I agree that these should not be included.
The problem is that this type of integration between different DEs is always very fickle and constantly in need of being revised. I think they are cool nerdy oneshot exercises for a particular set of versions of both DEs, but that can quickly go sour with an update to either. And consequently are a real source of system instability that should not be encouraged on a general index, regardless of the current warning on that index. They are, of course, otherwise always welcomed as independent posts on the Tips, Tricks and Tutorials forum.
On a more personal level, they constitute a type of experimentation I no longer practice, for a few years now. There is simply no way I can assure a stable system and any victories are always short-lived. And because of the way DEs tend to converge their features, the small benefits of integrating a tool from another DE for a small set of its added features are simply not worth it. It is not just a matter of being constantly forced to finding new ways of maintaining the tool integrated. Oftentimes the effort has actually to be abandoned because the updated DE made it impossible, reducing to naught a history of previous efforts and the workflow benefits they were providing. The MATE desktop in particular was chosen by me exactly for its enduring workflow coming back from the Gnome 2 days and mimicking the traditional desktop paradigm that predates it. So how can I justify these type of integrated tools, if sometime in the near future I am forced to abandon some workflow because I can no longer integrate a tool?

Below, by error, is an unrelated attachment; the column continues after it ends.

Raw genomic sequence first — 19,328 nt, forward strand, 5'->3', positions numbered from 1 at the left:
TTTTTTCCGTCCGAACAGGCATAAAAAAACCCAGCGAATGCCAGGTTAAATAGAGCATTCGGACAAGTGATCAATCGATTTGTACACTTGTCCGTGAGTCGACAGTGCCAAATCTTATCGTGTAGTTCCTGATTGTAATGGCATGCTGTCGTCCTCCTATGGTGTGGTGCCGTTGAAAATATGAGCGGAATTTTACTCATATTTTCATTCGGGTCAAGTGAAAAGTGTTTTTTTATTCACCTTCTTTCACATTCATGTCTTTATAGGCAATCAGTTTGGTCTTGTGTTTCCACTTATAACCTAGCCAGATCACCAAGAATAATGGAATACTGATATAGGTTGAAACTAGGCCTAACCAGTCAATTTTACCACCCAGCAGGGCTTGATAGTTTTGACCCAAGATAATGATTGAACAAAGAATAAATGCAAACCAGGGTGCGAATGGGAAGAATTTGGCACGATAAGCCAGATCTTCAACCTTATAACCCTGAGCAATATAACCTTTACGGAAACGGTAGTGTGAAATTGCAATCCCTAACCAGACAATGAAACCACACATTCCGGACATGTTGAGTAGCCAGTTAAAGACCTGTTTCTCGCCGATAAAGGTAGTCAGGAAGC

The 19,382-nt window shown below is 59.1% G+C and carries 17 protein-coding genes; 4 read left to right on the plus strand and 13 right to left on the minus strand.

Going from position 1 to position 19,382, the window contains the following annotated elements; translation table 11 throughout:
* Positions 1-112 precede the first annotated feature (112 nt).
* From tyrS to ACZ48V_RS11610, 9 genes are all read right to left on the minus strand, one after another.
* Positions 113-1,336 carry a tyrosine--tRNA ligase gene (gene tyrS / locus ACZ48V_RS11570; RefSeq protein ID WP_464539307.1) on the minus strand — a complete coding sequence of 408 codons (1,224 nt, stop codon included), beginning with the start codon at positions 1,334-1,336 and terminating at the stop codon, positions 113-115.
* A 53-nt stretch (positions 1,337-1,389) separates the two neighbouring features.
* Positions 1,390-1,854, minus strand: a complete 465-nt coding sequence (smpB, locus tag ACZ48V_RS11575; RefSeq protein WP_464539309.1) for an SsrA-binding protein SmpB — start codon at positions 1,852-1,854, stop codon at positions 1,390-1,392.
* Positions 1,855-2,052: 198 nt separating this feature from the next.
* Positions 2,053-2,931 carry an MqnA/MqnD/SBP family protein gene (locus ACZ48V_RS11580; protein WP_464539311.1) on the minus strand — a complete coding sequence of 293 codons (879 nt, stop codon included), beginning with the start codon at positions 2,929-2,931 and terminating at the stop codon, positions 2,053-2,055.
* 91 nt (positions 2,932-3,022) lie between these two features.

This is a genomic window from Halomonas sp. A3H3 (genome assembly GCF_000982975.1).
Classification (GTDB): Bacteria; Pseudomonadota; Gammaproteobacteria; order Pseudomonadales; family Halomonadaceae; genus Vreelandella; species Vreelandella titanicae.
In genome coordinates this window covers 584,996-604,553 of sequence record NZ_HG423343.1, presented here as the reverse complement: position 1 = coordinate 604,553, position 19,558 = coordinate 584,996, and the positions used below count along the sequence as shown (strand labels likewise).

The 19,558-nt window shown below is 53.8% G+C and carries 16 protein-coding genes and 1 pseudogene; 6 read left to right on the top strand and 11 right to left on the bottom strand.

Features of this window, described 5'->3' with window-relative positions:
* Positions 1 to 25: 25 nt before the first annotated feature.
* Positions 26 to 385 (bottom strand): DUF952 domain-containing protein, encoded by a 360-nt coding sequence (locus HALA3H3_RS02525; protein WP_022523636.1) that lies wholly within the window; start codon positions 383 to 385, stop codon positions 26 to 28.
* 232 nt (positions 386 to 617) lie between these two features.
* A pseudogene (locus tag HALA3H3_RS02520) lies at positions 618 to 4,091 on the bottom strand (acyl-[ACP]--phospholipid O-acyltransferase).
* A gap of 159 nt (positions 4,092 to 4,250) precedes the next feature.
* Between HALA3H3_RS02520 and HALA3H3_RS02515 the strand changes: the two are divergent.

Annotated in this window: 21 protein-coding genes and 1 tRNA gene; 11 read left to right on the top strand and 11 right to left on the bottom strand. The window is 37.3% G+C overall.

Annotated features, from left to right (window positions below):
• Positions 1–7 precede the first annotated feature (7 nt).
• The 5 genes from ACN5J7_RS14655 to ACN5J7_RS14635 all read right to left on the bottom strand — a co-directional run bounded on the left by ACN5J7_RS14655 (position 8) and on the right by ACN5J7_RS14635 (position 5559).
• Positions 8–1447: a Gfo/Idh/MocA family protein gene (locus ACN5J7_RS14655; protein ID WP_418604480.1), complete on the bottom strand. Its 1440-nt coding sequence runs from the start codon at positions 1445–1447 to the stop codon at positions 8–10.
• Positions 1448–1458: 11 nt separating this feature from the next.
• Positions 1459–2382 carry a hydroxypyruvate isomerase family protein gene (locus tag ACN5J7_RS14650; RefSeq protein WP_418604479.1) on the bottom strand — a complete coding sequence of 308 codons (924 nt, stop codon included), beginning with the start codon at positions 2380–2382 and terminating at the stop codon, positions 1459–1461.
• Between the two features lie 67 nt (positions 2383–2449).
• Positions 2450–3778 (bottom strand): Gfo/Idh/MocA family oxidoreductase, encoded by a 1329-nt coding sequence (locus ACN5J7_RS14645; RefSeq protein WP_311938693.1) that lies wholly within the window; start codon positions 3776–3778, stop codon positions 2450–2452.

I find theming a more interesting proposal. Bringing both my MATE and Xfce desktops into a completely identical look is more exciting to me (*) than trying to integrate a Xfce tool into MATE or the other way around.
(*) although it can be equally frustrating sometimes, because of certain DE or GUI toolkit maintainers decisions. But that’s another topic and a rant I won’t go into.